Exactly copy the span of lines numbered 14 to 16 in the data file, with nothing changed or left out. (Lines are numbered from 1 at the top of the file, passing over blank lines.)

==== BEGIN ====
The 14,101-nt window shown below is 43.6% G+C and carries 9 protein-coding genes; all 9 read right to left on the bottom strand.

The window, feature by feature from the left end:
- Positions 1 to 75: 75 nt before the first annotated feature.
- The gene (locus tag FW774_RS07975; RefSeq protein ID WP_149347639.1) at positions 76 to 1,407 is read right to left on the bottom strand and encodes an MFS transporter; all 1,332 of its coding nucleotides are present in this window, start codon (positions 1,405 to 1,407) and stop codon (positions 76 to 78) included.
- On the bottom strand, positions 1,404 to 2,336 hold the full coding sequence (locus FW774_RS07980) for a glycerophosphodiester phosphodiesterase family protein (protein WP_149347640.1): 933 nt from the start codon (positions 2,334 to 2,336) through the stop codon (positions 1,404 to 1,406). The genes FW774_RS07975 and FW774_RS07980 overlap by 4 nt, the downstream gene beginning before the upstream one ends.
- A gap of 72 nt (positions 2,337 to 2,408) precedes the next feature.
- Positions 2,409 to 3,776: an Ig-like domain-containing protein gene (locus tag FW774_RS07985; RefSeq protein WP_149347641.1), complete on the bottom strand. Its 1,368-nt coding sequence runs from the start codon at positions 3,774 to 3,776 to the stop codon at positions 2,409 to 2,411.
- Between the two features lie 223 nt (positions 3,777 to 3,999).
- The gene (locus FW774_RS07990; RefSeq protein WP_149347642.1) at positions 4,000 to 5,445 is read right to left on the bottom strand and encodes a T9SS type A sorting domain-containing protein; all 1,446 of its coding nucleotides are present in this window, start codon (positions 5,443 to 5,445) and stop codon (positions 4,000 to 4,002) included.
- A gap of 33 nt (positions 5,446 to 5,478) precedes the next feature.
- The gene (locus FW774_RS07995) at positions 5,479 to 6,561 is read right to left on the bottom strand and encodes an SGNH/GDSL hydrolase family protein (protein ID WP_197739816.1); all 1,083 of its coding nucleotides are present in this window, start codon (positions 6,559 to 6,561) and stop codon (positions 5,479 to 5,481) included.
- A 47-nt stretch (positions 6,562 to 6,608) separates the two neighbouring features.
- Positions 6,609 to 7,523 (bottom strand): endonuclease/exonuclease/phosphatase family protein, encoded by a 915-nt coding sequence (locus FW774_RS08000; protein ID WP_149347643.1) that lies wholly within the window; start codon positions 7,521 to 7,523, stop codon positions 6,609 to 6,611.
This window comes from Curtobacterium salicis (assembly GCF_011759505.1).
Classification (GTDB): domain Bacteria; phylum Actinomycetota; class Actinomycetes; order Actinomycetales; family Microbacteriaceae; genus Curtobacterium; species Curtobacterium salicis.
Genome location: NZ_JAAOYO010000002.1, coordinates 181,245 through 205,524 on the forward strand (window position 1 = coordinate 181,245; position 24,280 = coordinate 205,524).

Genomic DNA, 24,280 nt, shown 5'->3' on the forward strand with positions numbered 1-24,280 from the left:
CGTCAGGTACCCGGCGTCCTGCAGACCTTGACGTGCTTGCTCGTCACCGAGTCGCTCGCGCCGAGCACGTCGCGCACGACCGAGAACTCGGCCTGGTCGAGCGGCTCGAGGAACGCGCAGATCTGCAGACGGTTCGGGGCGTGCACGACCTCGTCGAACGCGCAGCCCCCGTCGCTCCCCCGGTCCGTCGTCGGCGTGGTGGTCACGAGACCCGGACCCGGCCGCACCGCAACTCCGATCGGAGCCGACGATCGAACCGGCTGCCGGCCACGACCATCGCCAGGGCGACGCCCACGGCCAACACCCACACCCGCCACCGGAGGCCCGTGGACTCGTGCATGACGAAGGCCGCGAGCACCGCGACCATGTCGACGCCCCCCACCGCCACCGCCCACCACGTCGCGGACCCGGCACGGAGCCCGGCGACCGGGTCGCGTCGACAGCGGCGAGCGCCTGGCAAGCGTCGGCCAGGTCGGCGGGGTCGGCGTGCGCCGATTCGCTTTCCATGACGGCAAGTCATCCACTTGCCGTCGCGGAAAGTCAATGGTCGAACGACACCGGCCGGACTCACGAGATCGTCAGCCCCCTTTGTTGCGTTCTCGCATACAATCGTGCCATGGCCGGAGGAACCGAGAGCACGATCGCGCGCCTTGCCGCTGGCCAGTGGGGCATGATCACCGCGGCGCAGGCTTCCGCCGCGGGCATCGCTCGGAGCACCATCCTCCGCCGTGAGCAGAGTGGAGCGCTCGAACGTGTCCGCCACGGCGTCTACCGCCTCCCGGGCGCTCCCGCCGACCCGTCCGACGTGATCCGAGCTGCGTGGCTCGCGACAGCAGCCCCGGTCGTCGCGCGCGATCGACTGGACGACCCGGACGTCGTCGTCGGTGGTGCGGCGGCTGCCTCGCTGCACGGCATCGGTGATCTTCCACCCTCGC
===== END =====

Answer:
This window comes from Curtobacterium salicis (assembly GCF_011759505.1).
Classification (GTDB): domain Bacteria; phylum Actinomycetota; class Actinomycetes; order Actinomycetales; family Microbacteriaceae; genus Curtobacterium; species Curtobacterium salicis.
Genome location: NZ_JAAOYO010000002.1, coordinates 181,245 through 205,524 on the forward strand (window position 1 = coordinate 181,245; position 24,280 = coordinate 205,524).